Our grandson goes home on Tuesday after being with us for the summer; it’s been a joy to have him with us. He is the son of my son who died six years and eight months ago. There are so many similarities they share, in addition to having the same birthday, which was yesterday, August 6th. Bittersweet is how every single thing, experience, song, every wonder-filled thing in life – is described now. Yesterday was just such a day. I celebrated our grandson’s 13th birthday, the seventh without his dad. There was joy and there was sadness. Our grandson picked up a candle and said, “Hey, it’s also my dad’s birthday. We should light this candle as bright as it can go for my dad.” He’s like his father in so many ways, and yet, he is his own person too. He’s not his father. He won’t make up for the loss of my son. Life will never be the same. The life I shared with everyone and everything previous to my son’s death is over.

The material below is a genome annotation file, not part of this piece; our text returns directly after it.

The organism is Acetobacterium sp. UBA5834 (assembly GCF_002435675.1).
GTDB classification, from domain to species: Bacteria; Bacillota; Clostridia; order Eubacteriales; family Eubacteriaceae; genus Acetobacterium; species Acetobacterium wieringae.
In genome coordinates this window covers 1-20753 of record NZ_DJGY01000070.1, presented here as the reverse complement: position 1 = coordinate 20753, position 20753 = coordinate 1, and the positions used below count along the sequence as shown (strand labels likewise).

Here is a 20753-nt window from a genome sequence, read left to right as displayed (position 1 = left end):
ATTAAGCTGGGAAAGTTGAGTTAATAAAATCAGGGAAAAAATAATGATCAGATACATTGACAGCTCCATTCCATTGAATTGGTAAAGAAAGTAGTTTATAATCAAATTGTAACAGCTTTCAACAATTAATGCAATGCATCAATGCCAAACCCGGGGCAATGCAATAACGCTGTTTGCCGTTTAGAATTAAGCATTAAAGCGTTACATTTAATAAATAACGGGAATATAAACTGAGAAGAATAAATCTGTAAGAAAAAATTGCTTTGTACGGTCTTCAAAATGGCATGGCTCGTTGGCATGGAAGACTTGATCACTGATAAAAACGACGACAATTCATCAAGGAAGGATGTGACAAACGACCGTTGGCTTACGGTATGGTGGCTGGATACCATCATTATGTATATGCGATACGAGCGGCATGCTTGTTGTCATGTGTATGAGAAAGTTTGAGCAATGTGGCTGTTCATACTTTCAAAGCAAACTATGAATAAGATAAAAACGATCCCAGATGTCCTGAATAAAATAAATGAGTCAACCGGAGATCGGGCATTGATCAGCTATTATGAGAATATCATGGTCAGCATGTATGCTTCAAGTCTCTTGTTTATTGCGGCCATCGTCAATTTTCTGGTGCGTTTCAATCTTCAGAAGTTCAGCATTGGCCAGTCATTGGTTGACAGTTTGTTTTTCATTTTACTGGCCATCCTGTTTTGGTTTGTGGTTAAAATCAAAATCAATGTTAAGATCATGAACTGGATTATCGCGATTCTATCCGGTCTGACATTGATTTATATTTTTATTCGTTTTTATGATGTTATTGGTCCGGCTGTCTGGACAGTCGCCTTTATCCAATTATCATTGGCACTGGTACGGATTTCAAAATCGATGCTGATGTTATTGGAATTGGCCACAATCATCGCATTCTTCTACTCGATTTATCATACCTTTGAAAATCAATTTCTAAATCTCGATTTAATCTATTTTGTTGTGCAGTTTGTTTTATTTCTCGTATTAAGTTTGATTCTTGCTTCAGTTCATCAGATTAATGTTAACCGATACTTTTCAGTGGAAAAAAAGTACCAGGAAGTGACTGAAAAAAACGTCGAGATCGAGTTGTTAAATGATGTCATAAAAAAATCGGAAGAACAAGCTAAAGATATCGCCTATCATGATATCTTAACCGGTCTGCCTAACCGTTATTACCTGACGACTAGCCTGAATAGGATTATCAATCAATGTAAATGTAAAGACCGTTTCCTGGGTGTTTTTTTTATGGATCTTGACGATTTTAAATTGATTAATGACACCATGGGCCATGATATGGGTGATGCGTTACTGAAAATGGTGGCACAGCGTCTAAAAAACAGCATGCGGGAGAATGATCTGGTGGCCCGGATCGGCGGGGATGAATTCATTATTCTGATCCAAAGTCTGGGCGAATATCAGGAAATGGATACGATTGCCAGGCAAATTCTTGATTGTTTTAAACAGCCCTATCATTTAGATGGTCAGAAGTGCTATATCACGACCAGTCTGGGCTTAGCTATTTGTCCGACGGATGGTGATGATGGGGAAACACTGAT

I’ve had to build a new life, a life in which all things are new, different, bittersweet. Life is so wonderful and yet there are times when I still feel broken from losing my son. I have heart pangs from time to time when I hear a song or catch a whiff of his favorite cologne and his favorite cigar. I’m grateful for the happy times, more times than the tempestuous, but there certainly were tempests in each of us…and sometimes they collided. I’ve learned to let go of the regret. As Maya Angelou said, “When you know better, you do better.” He lived to be 32 and I was 52 when he died; we learned a lot in those years, and we loved each other fiercely, the way I love his son now.